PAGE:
UPDATED 14:17 EDT / MARCH 24 2021

POLICY

CEOs of Facebook, Google and Twitter to testify before Congress Thursday

The chief executives of Facebook Inc., Google LLC and Twitter Inc. are scheduled to testify before Congress on Thursday about their companies’ efforts to combat online misinformation.

The written testimonies set to be delivered by Mark Zuckerberg, Sundar Pichai and Jack Dorsey were published in advance on the House of Representatives’ website, CNBC reported today. The three CEOs plan to highlight some of the steps that their companies have taken to curb the spread of misinformation on their respective platforms. Zuckerberg and Pichai will also share their views on Section 230 reform.

In the first half of his written remarks, Zuckerberg will highlight that Facebook has removed more than 12 million pieces of false content related to COVID-19, as well as tell lawmakers about the steps the social network is taking to help users find authoritative information. In the same section, the CEO will discuss the policies that the social network has implemented across its platforms to combat election misinformation and voter suppression. 

The second part of Zuckerberg’s written testimony is set to focus on recent proposals to reform Section 230 of the Communications Decency Act. Section 230 protects tech giants such as Facebook from lawsuits over content that users post to their platforms. Zuckerberg is set to argue that modifications to the section should make liability protection contingent on online platform operators having “adequate systems” in place to identify and remove harmful content.

“Definitions of an adequate system could be proportionate to platform size and set by a third party,” Zuckerberg is set to tell lawmakers. “That body should work to ensure that the practices are fair and clear for companies to understand and implement.”

Google CEO Sundar Pichai’s written remarks will focus on many of the same topics that Zuckerberg is set to discuss. Pichai plans to tell lawmakers that Google displayed “how to register” and “how to vote” reminders to U.S. users during the election that were seen more than 2 billion times. Pichai will also detail that Google’s COVID-19 information panels on YouTube and in search results have been viewed more than 400 billion times.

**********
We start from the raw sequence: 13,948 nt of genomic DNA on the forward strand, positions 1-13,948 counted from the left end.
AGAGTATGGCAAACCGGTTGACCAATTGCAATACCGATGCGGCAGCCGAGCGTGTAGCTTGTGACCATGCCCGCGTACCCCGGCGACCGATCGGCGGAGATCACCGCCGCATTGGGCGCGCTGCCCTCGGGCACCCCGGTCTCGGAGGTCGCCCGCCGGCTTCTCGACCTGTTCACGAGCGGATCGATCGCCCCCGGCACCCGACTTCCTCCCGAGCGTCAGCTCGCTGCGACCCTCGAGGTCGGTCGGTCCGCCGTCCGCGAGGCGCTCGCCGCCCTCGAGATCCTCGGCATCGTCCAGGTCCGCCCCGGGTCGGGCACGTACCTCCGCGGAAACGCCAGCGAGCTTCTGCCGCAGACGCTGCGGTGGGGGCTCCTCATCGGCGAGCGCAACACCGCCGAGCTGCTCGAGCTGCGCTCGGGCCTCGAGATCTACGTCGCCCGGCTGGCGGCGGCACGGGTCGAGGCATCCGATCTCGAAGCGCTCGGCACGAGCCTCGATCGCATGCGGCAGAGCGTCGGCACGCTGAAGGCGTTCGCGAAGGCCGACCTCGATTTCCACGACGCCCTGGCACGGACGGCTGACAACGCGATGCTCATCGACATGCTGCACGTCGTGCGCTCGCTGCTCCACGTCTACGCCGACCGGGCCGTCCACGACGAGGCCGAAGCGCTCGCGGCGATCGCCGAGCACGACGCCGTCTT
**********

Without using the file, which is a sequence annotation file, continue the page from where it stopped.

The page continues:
As for Section 230, Pichai will float multiple ideas for how Congress could reform the legislation.  “We might better achieve our shared objectives by focusing on ensuring transparent, fair, and effective processes for addressing harmful content and behavior,” the Google CEO will testify. “Solutions might include developing content policies that are clear and accessible, notifying people when their content is removed and giving them ways to appeal content decisions, and sharing how systems designed for addressing harmful content are working over time.”

In contrast with the written testimonies of Zuckerberg and Pichai, Twitter CEO Jack Dorsey’s statement doesn’t specifically mention Section 230. However, similarly to his Facebook and Google counterparts, Dorsey will dedicate a large portion of the testimony to spotlighting how his company is working to reduce the amount of misinformation on its platform. 

The executive plans to draw lawmakers’ attention to two initiatives in particular: Birdwatch, a program that will enable users to add notes to tweets they believe to contain misinformation, and Bluesky, an effort to build an “open and decentralized standard for social media.”

Much of the testimony’s text discusses Twitter’s efforts to provide transparency into its platform policies. In that section, Dorsey states that “people who use our service should understand our processes — how potential violations of our rules are reported and reviewed, how content-related decisions are made, and what tools are used to enforce these decisions.”

Privacy will be another central focus for the CEO. “We are constantly working to improve the controls people have to manage their personal data and experience on Twitter,” Dorsey plans to tell lawmakers. “In addition, we continue to support efforts to pass strong federal privacy legislation to safeguard important privacy rights.”

Image: Unsplash

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